Just as heat is the pervading element in "The Place of the Lion", so the pervading element of "The Greater Trumps is cold". Much of the action takes place in an isolated country house during a raging snowstorm on Christmas Day, a microscopic drama dominated almost to breaking-point by its central symbol, the Tarot pack, most ancient and mysterious of playing cards. Williams draws on his knowledge of the Kaballa for his account of them, and, as with the Grail and the Stone, uses them as a symbol of the creative power of God. He relates them to a group of magical golden figures, similar to those portrayed on the greater trumps, figures whose perpetual motion corresponds to the ever-lasting dance which is the rhythm and pattern of the universe. When the original cards and the images are brought together, the fortunes of the world can be read, for the relation between them constitutes the true knowledge of reality.
The fortuitous reassembling of cards and images provides the mainspring of the plot. The figures are hidden in the house of Aaron Lee, latest of a long line of gipsy guardians, now 'civilized'. His grandson, Henry, finds the cards in the possession of Mr Lothair Coningsby (a Warden in lunacy - both his name and occupation are pleasing but superfluous jokes), whose daughter Nancy he is engaged to marry. Through her, by using the spiritual energy of their mutual love, he plans to possess and rule the cards - the blasphemy against love degrading him to the level of the false magicians of the earlier books. The cards have magical properties controlling the four elements. Following their owner's refusal to part with them, Henry unleashes on him the forces of rain and wind, only to lose the cards in the storm, which as a result breaks out of his control. But Nancy, who loves without calculation, restores the remaining cards to the images and thus re-establishes the balance of nature.
The novel is a drama of vain desire and the nature of the re-conciliation between such desire and its only possible fulfillment. The separation of the cards from the images symbolizes the separation between reason and knowledge, and provides yet another myth of that condition (also imaged in the stricken state of Israel, of the Fisher King, of Balder and of Osiris) described here as 'the mystical severance [which] had manifested in action the exile of the will from its end'. ("The Greater Trumps", p.154) It is an image of the Fall.
The union between the human will and its destined and unavoidable end is indicated through the figures of Nancy and her aunt Sybil. The latter is Williams's most elaborate portrait of achieved sanctity: she lives in a condition of joyous calm, ironic, affectionate, secure, beholding 'the primal Nature' (the nature of co-inherent triune Godhead) 'revealed as a law to the creature'." Williams was always chary of using the name of God in his work, for so all embracing a synonym blunts imaginative response; and his account of Sybil's spiritual journey is the more convincing for the omission.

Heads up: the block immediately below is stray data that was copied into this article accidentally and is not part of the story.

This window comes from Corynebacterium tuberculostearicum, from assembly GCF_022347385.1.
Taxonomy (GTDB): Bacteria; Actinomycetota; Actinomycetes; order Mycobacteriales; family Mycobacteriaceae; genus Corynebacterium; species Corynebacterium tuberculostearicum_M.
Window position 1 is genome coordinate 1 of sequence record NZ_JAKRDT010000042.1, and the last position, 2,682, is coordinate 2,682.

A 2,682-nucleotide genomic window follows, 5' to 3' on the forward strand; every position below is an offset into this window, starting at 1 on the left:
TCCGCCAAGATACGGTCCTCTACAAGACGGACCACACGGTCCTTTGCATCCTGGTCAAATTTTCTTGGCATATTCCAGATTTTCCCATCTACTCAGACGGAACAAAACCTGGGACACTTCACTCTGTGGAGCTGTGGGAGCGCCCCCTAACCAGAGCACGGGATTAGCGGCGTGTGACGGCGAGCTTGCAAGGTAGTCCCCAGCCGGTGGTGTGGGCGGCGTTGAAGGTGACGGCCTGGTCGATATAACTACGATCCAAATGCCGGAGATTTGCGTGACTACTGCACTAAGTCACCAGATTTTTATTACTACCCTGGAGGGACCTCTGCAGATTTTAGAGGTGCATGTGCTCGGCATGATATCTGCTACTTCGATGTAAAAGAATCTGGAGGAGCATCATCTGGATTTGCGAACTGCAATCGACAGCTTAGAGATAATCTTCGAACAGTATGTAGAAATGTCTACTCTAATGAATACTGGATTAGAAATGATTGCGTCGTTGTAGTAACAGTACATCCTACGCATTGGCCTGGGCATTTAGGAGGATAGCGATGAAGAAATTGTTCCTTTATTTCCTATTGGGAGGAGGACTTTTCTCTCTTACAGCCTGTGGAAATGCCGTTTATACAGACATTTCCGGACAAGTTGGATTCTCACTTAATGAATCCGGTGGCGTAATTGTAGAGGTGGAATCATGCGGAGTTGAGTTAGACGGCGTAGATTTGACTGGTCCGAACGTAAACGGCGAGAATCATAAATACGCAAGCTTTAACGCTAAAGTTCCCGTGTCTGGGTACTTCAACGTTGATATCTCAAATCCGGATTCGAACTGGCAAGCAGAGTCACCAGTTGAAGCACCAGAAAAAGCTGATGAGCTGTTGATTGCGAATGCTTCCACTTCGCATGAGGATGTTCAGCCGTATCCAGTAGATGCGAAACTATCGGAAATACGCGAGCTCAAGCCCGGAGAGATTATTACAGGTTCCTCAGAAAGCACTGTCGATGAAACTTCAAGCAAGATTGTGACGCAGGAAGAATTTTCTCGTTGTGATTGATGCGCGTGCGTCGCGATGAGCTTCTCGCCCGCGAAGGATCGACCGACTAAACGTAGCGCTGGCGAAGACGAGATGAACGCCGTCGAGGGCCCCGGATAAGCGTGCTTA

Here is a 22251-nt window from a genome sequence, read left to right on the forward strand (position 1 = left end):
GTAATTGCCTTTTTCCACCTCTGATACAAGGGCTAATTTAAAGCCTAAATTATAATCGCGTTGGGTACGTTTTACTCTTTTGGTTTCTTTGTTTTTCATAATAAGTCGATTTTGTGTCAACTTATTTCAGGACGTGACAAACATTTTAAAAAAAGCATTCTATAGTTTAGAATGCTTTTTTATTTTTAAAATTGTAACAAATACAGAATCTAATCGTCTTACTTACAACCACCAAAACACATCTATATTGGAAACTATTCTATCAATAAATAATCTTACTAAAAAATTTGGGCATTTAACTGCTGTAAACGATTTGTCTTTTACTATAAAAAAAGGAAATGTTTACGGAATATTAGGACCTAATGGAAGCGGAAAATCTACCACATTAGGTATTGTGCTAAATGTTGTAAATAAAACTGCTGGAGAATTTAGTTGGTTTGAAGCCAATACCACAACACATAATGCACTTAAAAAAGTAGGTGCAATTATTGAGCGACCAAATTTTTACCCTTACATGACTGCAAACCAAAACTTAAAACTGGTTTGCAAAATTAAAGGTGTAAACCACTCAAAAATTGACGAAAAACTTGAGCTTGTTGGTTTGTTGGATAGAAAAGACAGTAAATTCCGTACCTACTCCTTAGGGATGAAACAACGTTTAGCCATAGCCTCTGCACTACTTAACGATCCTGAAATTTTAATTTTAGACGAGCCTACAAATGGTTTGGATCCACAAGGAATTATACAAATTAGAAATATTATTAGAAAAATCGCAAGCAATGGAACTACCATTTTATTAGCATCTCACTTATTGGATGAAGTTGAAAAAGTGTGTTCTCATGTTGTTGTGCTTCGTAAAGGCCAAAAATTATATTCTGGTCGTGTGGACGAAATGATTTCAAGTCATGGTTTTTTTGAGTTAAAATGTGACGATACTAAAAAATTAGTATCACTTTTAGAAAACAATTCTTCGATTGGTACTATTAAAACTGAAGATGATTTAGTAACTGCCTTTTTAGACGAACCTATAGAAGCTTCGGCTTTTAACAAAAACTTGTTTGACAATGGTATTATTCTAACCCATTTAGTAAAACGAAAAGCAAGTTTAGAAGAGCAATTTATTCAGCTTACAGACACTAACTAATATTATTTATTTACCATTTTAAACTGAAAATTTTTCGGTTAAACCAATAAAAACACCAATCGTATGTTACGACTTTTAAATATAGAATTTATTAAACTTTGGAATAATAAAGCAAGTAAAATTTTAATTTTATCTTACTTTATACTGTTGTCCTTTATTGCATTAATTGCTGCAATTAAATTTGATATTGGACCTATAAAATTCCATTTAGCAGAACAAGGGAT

Sybil's anti-type is Joanna, the embodiment of emotional frustration. An old gipsy, convinced that she is the divine Isis (though in Williams's world such identifications usually have some justification), she vainly searches for her dead child, craving the Tarot cards as a means of satisfying her own warped will to love, warped since it is an example of the inevitably thwarted human urge to love on one's own terms rather than to accommodate one's self will to its predestined end.
Nancy, on the other hand, is awakened in time to make that accommodation: her vision of romantic love as being the start of a vocation recalls the similar awakening of the Duchess of Mantua, Williams's 'Chaste Wanton'.
'But I can't', [Nancy] exclaimed, 'turn all this' - she laid her hand on her heart - 'towards everybody. It can't be done; it only lives for - him.'
'Nor even that', Sybil said. 'It lives for and in itself. You can only give it back to itself.'
- "The Greater Trumps", p.69
This sense of vocation is brought to life by Nancy's horror on finding that the beloved Henry is trying to kill her father - the Impossibility again. Sybil sends her to Henry in order to reaffirm their love, and to unite its mystery with the mystery of the Dance, by giving the cards back to the images and thus quelling the storm. But they must do this together; only in so far as they are lovers have they power rooted in exchange. Henry himself is lost in the mist which surrounds the images and comes to a knowledge of his real self through a vision of the perpetually falling tower of Babel, itself one of the greater trumps. Assenting to his defeat, he is purged to share again the mystery of love.